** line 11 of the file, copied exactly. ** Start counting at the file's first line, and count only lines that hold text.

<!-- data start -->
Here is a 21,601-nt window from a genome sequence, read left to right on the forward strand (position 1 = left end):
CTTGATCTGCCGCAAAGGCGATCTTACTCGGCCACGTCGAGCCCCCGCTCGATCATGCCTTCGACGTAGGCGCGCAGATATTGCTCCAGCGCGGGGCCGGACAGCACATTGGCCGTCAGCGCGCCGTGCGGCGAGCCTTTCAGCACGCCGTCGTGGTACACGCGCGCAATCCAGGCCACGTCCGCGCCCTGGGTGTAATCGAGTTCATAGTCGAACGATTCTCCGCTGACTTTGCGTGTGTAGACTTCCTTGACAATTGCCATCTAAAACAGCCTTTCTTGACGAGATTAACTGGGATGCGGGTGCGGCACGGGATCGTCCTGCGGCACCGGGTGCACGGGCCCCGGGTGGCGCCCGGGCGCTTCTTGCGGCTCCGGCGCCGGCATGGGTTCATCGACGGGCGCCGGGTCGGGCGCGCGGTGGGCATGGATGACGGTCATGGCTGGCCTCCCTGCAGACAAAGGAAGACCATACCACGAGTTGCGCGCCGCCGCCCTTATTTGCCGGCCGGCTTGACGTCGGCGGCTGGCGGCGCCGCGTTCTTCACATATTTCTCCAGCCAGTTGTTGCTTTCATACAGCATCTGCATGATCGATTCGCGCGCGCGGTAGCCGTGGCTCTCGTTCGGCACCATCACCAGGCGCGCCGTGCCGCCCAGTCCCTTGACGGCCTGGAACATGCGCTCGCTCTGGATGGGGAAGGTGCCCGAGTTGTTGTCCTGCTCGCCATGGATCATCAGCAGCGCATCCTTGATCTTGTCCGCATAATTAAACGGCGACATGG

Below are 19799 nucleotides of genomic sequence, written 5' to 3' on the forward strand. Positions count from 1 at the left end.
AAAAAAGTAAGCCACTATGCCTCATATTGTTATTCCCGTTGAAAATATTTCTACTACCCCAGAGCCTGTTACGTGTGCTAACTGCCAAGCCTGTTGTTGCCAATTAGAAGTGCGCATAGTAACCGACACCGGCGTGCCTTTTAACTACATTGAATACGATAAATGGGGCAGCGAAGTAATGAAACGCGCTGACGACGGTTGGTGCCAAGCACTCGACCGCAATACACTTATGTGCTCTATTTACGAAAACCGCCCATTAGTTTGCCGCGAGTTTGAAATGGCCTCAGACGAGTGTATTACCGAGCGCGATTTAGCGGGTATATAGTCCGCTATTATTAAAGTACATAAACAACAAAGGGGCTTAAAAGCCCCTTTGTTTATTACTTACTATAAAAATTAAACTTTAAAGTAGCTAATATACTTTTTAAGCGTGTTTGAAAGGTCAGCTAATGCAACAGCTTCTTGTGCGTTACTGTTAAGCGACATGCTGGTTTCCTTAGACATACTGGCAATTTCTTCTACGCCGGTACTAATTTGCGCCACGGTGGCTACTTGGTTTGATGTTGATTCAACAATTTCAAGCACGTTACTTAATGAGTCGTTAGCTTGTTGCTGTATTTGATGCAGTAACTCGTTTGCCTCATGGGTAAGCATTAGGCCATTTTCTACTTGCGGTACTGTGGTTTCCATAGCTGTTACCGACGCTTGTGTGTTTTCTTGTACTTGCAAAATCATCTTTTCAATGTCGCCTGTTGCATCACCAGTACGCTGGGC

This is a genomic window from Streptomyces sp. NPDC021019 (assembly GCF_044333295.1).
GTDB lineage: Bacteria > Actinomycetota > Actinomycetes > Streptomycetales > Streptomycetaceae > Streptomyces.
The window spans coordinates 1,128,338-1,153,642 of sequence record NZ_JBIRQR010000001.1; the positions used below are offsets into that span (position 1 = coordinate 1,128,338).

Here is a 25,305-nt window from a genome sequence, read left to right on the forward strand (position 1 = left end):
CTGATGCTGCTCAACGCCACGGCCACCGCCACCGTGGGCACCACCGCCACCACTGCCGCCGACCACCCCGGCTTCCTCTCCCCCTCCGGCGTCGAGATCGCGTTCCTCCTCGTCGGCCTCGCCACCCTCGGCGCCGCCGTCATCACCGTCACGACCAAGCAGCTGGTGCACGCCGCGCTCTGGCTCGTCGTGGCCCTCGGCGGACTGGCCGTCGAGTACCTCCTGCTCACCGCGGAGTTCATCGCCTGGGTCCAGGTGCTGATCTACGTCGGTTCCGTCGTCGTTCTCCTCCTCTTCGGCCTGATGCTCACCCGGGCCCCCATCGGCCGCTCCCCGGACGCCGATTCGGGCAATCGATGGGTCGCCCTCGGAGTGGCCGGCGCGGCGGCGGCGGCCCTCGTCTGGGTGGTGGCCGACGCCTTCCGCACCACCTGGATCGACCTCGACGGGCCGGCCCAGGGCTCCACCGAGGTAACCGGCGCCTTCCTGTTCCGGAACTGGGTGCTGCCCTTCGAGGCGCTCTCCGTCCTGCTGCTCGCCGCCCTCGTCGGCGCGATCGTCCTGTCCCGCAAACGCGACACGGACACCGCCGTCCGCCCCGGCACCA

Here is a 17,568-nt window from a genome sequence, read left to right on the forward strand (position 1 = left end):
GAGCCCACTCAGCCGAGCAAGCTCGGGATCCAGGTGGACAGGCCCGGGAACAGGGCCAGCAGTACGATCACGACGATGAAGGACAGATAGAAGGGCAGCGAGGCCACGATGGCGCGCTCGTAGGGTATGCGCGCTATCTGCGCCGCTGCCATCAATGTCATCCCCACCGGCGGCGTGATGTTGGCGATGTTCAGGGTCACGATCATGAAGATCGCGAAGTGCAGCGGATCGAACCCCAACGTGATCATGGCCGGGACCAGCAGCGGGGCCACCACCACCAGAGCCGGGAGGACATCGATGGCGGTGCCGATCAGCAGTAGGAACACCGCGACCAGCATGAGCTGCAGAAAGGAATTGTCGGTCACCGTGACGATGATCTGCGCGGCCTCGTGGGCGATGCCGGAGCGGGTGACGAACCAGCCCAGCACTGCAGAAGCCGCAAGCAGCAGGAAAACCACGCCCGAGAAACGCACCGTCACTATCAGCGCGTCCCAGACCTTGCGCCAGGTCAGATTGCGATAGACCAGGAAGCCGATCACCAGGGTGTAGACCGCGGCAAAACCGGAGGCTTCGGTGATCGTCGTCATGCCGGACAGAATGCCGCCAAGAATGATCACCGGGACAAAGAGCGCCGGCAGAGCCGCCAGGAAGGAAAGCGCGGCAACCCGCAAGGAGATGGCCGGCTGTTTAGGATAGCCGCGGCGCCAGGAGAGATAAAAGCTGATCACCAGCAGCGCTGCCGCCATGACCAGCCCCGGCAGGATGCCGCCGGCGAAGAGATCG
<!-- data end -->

GAGCCCACTCAGCCGAGCAAGCTCGGGATCCAGGTGGACAGGCCCGGGAACAGGGCCAGCAGTACGATCACGACGATGAAGGACAGATAGAAGGGCAGCGAGGCCACGATGGCGCGCTCGTAGGGTATGCGCGCTATCTGCGCCGCTGCCATCAATGTCATCCCCACCGGCGGCGTGATGTTGGCGATGTTCAGGGTCACGATCATGAAGATCGCGAAGTGCAGCGGATCGAACCCCAACGTGATCATGGCCGGGACCAGCAGCGGGGCCACCACCACCAGAGCCGGGAGGACATCGATGGCGGTGCCGATCAGCAGTAGGAACACCGCGACCAGCATGAGCTGCAGAAAGGAATTGTCGGTCACCGTGACGATGATCTGCGCGGCCTCGTGGGCGATGCCGGAGCGGGTGACGAACCAGCCCAGCACTGCAGAAGCCGCAAGCAGCAGGAAAACCACGCCCGAGAAACGCACCGTCACTATCAGCGCGTCCCAGACCTTGCGCCAGGTCAGATTGCGATAGACCAGGAAGCCGATCACCAGGGTGTAGACCGCGGCAAAACCGGAGGCTTCGGTGATCGTCGTCATGCCGGACAGAATGCCGCCAAGAATGATCACCGGGACAAAGAGCGCCGGCAGAGCCGCCAGGAAGGAAAGCGCGGCAACCCGCAAGGAGATGGCCGGCTGTTTAGGATAGCCGCGGCGCCAGGAGAGATAAAAGCTGATCACCAGCAGCGCTGCCGCCATGACCAGCCCCGGCAGGATGCCGCCGGCGAAGAGATCG